Thursday, October 27, 2016

CARNEGIE PICTURE LAB

Bringing Art to the Students 

The Carnegie Picture Lab provides volunteer-led art history presentations and art instruction at least three times a year to every participating K-5 classroom in the Walla Walla Valley. The Picture Lab also supports the schools with library book donations, follow up activities, family fun nights, and field trips.

BRIEF HISTORY: Founded in the early 1970s as Carnegie Art Center's Picture Lady Program, the popular program was restructured when the original Carnegie Art Center building changed hands in 2009. With a new name, logo, and mission/vision statement, the non-profit organization expanded its board of directors and added new members with expertise in education, community outreach, communications, grant writing, finance, and leadership skills all with the goal of insuring the sustainability of the program for decades to come.

2016-17 SCHOOL YEAR: This year the students will explore portraiture and relationships with Mary Cassatt, printmaking with Ukiyo-e artists, and graphic color collages with Henri Matisse.

As a first-year volunteer, I signed up to teach three classes of 4th and 5th graders at Blue Ridge Elementary. I chose that school among the area grade schools because that is where my son attended K-4 many years ago, and it is also a feeder school to Garrison Middle School where I taught for 24 years.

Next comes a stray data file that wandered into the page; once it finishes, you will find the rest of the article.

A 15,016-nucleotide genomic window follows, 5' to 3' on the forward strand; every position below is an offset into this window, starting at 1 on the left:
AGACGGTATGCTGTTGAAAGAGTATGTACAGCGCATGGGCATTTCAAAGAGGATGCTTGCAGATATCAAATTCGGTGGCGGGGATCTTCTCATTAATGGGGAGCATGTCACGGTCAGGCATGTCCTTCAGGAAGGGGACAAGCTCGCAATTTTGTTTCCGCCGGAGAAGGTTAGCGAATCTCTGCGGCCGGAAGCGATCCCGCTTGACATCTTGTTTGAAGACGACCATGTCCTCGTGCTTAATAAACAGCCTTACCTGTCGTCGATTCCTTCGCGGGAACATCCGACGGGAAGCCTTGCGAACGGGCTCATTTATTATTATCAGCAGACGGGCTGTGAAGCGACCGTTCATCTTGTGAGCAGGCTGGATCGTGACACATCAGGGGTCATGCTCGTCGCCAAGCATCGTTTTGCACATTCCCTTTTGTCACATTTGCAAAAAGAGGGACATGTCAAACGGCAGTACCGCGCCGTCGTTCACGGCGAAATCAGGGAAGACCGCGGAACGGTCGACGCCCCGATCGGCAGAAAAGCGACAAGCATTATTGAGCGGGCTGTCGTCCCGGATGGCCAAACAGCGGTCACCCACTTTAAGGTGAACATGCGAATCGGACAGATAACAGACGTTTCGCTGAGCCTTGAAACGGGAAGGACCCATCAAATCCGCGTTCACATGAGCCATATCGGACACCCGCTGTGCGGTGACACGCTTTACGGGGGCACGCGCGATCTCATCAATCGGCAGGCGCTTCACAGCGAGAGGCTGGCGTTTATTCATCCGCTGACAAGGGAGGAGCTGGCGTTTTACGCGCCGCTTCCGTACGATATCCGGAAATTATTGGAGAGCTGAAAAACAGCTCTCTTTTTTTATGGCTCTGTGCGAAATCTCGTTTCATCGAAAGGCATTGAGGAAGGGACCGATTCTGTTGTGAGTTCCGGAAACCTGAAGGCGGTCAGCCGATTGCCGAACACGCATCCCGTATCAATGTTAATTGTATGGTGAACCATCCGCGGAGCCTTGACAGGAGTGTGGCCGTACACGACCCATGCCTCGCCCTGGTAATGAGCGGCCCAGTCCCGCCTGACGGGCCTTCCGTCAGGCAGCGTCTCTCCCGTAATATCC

After the requisite volunteer training workshop, I was deemed ready to have a go on my own, so with the help of a Power Point slide show and several art posters, I introduced my eager students to the life and art of American artist, Mary Cassatt, who is most well known for her paintings of women and children. This segued into the art instruction of how to draw their own portraits where I demonstrated the basic guidelines for positioning the facial features and how to use a mirror to help draw their own unique features. This proved much more difficult than I had anticipated, so as a result few finished the project completely. But the photos below illustrate some solid first attempts at portraiture.


Students had a choice of materials to color their portraits; most chose chalk pastel over colored pencils or crayons. The use of pastels should probably have been a lesson unto itself, but I persevered and tried to give mini lessons to as many kids as I could in the time I had. 


These unfinished portraits show the relationship of the eyes, the nose and the mouth which was part of the art lesson. It was fun to witness the problem solving going on but also disappointing to see the self-doubt and inner critiques creeping in among these young artists. A dedicated K-12 art program would do wonders to allow kids to nurture the creativity that is naturally in all of us, but I'll save that for another discussion. At least they get an introduction to art three times a years via the Carnegie Picture Lab.





For more information about Carnegie Picture Lab, follow this link: http://carnegiepicturelab.com/.

For more information about the history of the original Picture Lady program and the transition to the Picture Lab program, follow this link: http://carnegiepicturelab.com/about-us